Friday, June 18, 2010

12th Sunday in Ordinary Time (C)

Zech 12:10-11, 13:1; Gal 3:26-29; Lk 9:18-24

Philosophers and theologians speak about two kinds of knowledge. The first one is “conceptual knowledge” which also is known as “head knowledge”. An example would be the knowledge that 2 plus 2 is equal to four or that the moon is smaller than the sun. The other kind is “evaluative knowledge” which also is called “heart knowledge”. My mother’s love for me is something that I know not only from the head but from the heart. It is something that I know experientially. This conviction is an example of an evaluative knowledge.

The distinction is important because sometimes we know things intellectually but we do not value them in our hearts. For example, one may know that loving the neighbor is a way of loving God, but that knowledge does not make him act on it. Another person may know that justice is a Christian virtue and he acts on this by working fairly with others in his office and in his community. The latter is an example of evaluative knowledge because the person not only understands but also makes his own the value that he knows. He manifests his love of the value by putting it into practice.

The two kinds of knowledge also qualify the kind of relationship we have with God. Can you imagine a person who has great knowledge about God, about Jesus and the mysteries of the faith but lacking of a meaningful relationship with a personal God? The person knows about Jesus but he doesn’t really know him personally.

Jesus’ question “What do people say about me?” was really quite different to his other question “Who do you say I am?” Actually, he was not really concerned about what people say about him. To be praised or to be appreciated was least of his concerns. What mattered to him at that moment was his disciples’ knowledge of him. Do they really know me already? Are we really friends? Have we opened up to each other enough? At one point in John’s gospel, Jesus told his disciples: “From now on I call you friends because I have already made known to you everything I learnt from my Father.” Intimacy or friendship involves self-disclosure and this was something that mattered a lot to the Lord. He wanted his disciples to be his friends, to possess an evaluative knowledge of him.

What about us? Who do we say Jesus is? Do we know Jesus personally? What kind of relationship do we have with him?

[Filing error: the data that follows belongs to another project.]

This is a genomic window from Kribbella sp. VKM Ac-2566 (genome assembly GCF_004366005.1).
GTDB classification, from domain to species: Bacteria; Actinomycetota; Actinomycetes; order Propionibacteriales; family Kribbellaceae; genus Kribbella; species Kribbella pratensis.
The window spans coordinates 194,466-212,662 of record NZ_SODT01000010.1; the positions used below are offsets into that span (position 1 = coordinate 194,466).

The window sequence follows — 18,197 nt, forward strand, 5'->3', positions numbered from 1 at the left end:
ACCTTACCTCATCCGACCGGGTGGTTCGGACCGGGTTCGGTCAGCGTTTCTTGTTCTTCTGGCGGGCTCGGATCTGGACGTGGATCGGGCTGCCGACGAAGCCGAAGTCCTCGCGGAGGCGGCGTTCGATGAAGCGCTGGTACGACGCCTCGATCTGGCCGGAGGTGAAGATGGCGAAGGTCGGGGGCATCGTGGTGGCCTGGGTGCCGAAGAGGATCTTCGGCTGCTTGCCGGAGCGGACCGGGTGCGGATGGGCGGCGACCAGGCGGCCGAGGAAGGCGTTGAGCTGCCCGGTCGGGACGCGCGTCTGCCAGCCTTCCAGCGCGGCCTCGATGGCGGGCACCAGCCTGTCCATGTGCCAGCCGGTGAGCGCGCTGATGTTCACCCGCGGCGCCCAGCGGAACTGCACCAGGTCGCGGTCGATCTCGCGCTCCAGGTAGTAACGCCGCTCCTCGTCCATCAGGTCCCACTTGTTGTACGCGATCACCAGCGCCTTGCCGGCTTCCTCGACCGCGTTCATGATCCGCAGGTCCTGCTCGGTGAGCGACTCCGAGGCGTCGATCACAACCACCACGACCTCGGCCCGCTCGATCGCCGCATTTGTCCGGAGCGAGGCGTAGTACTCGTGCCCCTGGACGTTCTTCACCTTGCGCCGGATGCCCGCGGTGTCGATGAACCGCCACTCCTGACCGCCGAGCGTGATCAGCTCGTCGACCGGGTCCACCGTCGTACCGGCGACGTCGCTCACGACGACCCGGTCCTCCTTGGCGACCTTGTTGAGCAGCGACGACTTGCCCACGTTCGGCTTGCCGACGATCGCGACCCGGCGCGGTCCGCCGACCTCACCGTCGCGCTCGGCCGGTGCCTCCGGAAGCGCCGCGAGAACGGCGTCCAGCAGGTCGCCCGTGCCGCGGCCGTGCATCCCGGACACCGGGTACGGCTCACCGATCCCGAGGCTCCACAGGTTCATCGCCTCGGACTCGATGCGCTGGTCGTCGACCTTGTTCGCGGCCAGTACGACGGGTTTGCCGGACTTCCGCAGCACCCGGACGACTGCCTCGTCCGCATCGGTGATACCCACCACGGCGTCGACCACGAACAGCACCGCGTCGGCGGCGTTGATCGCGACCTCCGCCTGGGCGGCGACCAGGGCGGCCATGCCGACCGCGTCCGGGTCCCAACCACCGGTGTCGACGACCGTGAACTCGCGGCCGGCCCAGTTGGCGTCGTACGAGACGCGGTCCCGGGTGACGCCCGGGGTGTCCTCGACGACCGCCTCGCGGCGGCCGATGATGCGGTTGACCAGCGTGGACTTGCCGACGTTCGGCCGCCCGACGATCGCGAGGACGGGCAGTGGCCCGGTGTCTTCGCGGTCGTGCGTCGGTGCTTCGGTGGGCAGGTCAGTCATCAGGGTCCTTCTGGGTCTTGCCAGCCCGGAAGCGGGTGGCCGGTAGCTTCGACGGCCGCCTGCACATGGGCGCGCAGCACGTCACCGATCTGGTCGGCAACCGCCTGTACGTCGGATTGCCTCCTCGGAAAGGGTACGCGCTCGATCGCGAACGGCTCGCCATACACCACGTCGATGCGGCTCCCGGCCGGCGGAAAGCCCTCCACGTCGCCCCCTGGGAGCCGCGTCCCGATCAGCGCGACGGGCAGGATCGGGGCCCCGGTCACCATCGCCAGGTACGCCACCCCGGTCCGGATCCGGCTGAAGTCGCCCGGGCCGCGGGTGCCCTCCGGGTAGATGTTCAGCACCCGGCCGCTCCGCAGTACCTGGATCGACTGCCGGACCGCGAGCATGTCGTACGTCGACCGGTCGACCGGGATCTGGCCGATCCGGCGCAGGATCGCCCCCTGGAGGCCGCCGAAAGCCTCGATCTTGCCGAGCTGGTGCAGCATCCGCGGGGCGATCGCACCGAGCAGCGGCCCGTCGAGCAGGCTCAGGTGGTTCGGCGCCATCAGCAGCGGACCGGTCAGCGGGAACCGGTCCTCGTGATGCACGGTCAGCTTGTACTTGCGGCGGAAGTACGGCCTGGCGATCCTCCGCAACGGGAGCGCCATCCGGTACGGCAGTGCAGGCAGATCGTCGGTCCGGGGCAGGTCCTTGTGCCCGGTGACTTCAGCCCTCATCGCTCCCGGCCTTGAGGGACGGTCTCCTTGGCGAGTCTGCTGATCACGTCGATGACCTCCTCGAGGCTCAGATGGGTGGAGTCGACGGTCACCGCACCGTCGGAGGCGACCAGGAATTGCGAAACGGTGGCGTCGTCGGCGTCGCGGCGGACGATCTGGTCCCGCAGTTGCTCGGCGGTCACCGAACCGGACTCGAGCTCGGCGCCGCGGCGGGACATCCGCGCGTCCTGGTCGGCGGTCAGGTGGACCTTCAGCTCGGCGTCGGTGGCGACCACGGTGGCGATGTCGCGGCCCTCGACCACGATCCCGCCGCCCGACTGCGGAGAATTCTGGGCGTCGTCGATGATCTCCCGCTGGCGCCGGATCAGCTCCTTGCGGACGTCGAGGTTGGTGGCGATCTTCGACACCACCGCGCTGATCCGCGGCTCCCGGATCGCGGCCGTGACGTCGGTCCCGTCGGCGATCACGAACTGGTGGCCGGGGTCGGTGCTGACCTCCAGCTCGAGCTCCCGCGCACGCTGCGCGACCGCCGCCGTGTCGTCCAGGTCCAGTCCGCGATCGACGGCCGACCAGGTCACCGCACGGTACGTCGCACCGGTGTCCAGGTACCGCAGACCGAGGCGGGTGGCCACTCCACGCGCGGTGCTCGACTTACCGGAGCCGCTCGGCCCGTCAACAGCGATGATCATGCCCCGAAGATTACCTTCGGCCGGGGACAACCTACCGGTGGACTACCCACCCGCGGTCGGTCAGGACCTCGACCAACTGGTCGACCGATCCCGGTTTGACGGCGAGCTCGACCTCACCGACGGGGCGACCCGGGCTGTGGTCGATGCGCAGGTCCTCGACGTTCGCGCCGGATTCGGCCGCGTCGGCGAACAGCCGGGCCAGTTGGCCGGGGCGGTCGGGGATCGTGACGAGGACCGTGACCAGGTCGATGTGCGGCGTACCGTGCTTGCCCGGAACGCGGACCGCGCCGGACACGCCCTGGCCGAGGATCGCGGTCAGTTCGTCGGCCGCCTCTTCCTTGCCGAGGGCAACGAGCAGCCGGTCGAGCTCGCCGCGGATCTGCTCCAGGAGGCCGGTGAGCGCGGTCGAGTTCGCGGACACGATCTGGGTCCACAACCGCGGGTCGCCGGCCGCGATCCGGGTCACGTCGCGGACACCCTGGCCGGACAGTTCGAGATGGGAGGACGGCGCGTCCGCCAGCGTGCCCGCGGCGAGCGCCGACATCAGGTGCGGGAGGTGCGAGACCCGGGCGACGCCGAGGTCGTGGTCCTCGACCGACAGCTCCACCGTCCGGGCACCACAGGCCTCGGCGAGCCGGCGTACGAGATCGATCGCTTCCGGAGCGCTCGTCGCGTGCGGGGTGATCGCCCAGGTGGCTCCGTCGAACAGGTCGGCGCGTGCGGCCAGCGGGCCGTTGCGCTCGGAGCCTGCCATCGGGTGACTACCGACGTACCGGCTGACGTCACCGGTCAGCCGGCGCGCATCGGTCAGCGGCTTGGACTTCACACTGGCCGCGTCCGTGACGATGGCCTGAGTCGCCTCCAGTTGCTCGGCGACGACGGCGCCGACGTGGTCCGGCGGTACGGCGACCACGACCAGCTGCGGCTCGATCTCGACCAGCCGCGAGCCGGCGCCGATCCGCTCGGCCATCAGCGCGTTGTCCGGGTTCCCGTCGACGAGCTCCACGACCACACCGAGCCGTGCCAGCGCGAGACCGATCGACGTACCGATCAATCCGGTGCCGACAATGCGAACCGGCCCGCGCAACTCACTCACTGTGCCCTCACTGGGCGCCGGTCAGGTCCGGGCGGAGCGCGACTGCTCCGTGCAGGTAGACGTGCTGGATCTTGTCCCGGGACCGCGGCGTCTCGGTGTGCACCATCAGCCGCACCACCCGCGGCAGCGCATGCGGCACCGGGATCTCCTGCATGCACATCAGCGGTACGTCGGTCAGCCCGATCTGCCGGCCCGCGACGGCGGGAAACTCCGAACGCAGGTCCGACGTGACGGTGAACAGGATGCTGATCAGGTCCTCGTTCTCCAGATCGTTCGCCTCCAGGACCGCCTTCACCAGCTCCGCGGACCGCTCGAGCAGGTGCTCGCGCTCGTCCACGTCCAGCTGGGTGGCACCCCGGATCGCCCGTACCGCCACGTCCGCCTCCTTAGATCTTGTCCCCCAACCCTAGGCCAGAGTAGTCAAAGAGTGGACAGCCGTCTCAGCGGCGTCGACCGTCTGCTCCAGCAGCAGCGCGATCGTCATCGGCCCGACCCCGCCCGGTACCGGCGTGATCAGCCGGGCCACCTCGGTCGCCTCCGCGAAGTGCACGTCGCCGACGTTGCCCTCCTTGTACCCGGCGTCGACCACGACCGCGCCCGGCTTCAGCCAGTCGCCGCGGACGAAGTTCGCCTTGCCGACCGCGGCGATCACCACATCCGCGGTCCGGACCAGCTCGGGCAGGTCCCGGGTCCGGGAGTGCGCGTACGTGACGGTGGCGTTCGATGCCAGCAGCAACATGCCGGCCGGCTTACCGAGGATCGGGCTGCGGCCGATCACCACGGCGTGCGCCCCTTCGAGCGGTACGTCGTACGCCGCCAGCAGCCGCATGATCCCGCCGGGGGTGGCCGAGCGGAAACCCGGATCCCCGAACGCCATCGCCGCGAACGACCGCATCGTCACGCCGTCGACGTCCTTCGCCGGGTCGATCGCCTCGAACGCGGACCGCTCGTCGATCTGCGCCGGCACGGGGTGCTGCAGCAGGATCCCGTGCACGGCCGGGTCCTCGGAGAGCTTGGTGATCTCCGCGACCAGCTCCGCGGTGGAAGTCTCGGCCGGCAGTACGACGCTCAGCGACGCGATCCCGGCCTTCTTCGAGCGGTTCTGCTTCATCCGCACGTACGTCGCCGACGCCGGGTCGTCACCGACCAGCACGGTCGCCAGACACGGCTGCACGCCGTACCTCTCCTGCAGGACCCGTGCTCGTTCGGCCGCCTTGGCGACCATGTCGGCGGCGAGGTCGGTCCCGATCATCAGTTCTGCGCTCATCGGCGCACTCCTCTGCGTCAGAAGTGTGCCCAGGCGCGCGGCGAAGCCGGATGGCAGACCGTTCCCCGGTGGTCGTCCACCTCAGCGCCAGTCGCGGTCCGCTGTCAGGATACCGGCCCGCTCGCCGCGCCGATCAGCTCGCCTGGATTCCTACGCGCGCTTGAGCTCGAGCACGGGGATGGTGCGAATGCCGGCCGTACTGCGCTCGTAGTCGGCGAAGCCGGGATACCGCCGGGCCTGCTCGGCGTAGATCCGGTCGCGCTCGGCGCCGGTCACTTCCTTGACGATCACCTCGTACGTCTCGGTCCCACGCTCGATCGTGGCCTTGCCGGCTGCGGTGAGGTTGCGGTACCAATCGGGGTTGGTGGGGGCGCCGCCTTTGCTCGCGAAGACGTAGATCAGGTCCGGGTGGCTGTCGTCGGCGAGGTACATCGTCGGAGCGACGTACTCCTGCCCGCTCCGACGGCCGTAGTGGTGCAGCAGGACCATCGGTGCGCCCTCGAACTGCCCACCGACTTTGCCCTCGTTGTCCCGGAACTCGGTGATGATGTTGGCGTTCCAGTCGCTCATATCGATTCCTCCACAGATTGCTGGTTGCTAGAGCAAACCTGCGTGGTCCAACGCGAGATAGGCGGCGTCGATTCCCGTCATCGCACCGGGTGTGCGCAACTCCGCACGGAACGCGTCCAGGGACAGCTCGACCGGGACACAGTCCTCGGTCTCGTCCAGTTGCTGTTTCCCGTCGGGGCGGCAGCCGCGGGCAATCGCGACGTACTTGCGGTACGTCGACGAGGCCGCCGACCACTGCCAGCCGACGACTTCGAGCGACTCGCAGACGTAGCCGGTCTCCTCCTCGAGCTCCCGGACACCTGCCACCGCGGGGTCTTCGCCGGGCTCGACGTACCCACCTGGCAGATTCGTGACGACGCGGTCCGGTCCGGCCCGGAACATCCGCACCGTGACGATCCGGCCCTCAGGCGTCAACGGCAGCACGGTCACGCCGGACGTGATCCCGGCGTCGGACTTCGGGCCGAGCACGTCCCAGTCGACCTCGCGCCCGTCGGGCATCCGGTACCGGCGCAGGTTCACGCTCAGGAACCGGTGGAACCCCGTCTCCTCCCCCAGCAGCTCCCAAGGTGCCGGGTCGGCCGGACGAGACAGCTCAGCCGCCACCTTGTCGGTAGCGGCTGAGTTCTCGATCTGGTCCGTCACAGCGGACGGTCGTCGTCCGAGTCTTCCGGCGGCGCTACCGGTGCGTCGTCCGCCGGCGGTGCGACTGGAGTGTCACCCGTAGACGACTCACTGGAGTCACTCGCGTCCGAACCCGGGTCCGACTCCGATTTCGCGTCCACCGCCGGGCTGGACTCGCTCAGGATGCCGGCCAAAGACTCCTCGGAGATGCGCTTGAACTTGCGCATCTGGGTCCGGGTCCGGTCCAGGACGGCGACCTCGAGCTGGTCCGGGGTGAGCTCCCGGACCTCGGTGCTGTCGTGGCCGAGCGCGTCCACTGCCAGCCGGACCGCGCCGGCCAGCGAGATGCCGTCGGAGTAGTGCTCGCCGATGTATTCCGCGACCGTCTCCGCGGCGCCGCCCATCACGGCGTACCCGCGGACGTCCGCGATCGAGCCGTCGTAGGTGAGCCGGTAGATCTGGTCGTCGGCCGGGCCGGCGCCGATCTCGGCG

Intimacy or deep friendship is only possible when the people involved are willing to give their quality time. Many parents come to me every now and then with all their complaints about their children. “I don’t understand my son”, “I’m not sure if I still know my daughter”. The complaints speak a lot of truth. How much quality time do children have with their parents? How much time do parents have with their children? Years ago, a reliable survey informed us that children have more time in front of television than with their parents. I guess today, children have more time listening to their Ipod than to their parents. How then can meaningful relationships be established in the family if people have no time for each other? If we don’t change our ways, I’m afraid many families will suffer and we will end up not knowing each other well.

And it’s the same thing with our relationship with God. If we are not willing to give God our time, we will never know him well. By our human capacity, we cannot understand or know God; it is God who makes himself known to us. All we need to do is to open our hearts to him. Pope Benedict XVI encourages people to establish a personal relationship with Jesus. He says that the only way to know God’s will is to have a personal experience with Jesus. The pope made the point that God always wants to relate intimately with us through Jesus.

I would like to end my homily with a short story with the hope that we too will come to know God from our hearts.

A famous actor was invited to a function where he was asked to recite for the pleasure of the guests. Having recited a few common verses, he asked if there was anything in particular they wanted to hear. After a moment or two, an old pastor asked to hear Psalm 23, “The Lord is my Shepherd”. The actor paused for a moment and then said, “I will, but on one condition – that you will recite it also, after I have finished.”

The pastor was taken by surprise. “I’m hardly a public speaker, but if you wish, I shall recite too.”

The actor began quite impressively. His voice was trained and his intonation was perfect. The audience was spellbound and when he finished, there was great applause from the guests. Now it was the old pastor’s turn to recite the same psalm. His voice was not remarkable, his tone was not faultless, but when he finished, there was not a dry eye in the room.

The actor rose and his voice quivered as he said, “Ladies and gentlemen, I reached your eyes and your ears; he has reached your hearts. The difference is this: I know the Psalm but he knows the Shepherd.”